What Does Your Store Smell Like?

The right aroma can enhance the customer experience … and your bottom line 

By Lyn M. Falk, Retailworks, Inc.

The next time you walk into your store, take a whiff and pay attention to what you smell.

Is there a hint of mildew or stuffiness? Do you sense cardboard from shipping containers or someone’s microwaved leftovers? Or are there artificial aromas from chemical plug-ins?

None of these add to the customer experience. If you have a pleasant aroma wafting through the air, like the smell of lavender or fresh brewed coffee, then you’re enhancing the customer experience. 

Don’t underestimate the power of a pleasing scent. Why is it so powerful? Because our olfactory lobe is located within the limbic system of our brain, and that area controls our emotions and triggers memories.

See also: What Does Your Store Sound Like

Some call our sense of smell our “involuntary memory.” The direct connection to the limbic system means we initially bypass logical reasoning. Only after we respond emotionally does our intellect kick in. Our sense of smell was our first sense to develop, and whether we know it or not, it’s a huge part of how we process the environment around us. 

Always get rid of odors first before you disperse an aroma. If it’s a recurring odor and you can’t remove the source, best to place an ionic air purifier as close to the problem as possible and run it continuously. If it’s a chemical-based odor, use a machine with a charcoal filter. If it’s the employee lunchroom, create some tight seals around the door. For smaller problem areas, put out a bowl of Fresh Wave odor eliminating crystals. 

It’s also important to understand that we have biological reactions to certain scents. For instance, lavender has been shown to relax us, jasmine is known to stimulate, and peppermint can help sharpen one’s attention. Studies have also shown that men lingered longer in a jewelry store when there was a spicy fragrance in the air, and customers in a home décor shop infused with a simple orange scent spent 20% more than when the aroma was absent.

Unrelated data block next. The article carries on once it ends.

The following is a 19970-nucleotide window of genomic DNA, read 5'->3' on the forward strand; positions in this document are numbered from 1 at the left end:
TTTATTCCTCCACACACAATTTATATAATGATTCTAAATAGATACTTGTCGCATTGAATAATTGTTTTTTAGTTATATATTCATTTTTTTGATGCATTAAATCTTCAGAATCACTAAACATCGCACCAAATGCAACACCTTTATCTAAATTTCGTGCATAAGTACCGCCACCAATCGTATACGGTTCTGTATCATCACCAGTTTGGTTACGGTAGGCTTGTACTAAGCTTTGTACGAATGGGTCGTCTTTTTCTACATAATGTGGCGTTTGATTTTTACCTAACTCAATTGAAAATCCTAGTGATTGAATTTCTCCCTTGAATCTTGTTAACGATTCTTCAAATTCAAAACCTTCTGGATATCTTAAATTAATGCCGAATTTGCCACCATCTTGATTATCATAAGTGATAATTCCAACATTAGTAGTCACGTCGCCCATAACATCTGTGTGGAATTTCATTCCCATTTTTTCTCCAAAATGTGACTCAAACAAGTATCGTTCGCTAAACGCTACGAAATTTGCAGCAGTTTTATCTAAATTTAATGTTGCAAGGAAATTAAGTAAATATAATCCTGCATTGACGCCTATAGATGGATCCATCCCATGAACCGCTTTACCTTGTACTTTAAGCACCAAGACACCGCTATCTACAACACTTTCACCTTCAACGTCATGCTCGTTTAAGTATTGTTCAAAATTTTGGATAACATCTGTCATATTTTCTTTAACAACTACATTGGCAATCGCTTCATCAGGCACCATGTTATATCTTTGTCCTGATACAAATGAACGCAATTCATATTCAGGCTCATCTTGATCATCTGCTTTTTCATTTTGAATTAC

Signature scents have been developed and dispersed through the HVAC (heating, ventilating and air conditioning) systems in hotels, department stores and casinos in a practice called “olfactory branding,” which has helped boost business at those locations. A word of caution though; if the wrong aroma is used and/or a scent is too strong, the technique will backfire, and customers will cut their shopping trips short. What’s more, going overboard with synthetic fragrances can also trigger asthma and migraine attacks. 

A great way to diffuse a pleasant aroma throughout a retail store is to buy a crock pot (they make mini ones for smaller spaces) and throw in some essential oils or herbs to create a natural scent. Turn it on just before you open and let it “brew” for an hour or so (without the cover). Do the same in the afternoon.

If you the air in your store is dry, find a small humidifier and place a few drops of essential oils in the water, which will disperse with the steam.

A lower-tech approach is to put out an old-fashioned bowl of potpourri. It’s easy to make and can be placed in nice dishes or vases around the store. Another option is to use one of your demo ranges to simmer the concoction or to bake cookies. These aromas will help create a branded ambience, and people will no doubt notice and comment.

In determining which aroma is right for you, think about your target market, the product lines you are selling and the time of year. Some basic scents to consider: Cinnamon and cloves for holiday; evergreen/pine oils for winter; light floral for spring; and citrus for summer. 

So start shopping with your nose. What would your customers like to smell? How can you enhance the perceived value of your products? Finding the right aroma and dispensing the right amount of it can boost your brand and increase your bottom line.  

BrandSource consultant and guest speaker Lyn M. Falk is owner/president of Retailworks, Inc., an award-winning design, branding and display firm. As a retail advisor, registered interior designer, consumer behavior specialist, experience curator, and contributor to BrandSource’s showroom Makeover Manual, Falk has devoted more than 39 years to helping retailers build healthy, purposeful and productive spaces that move hearts, minds and merchandise. Contact Lyn at lfalk@retailworksinc.com or visit www.retailworksinc.com.

Upcoming Events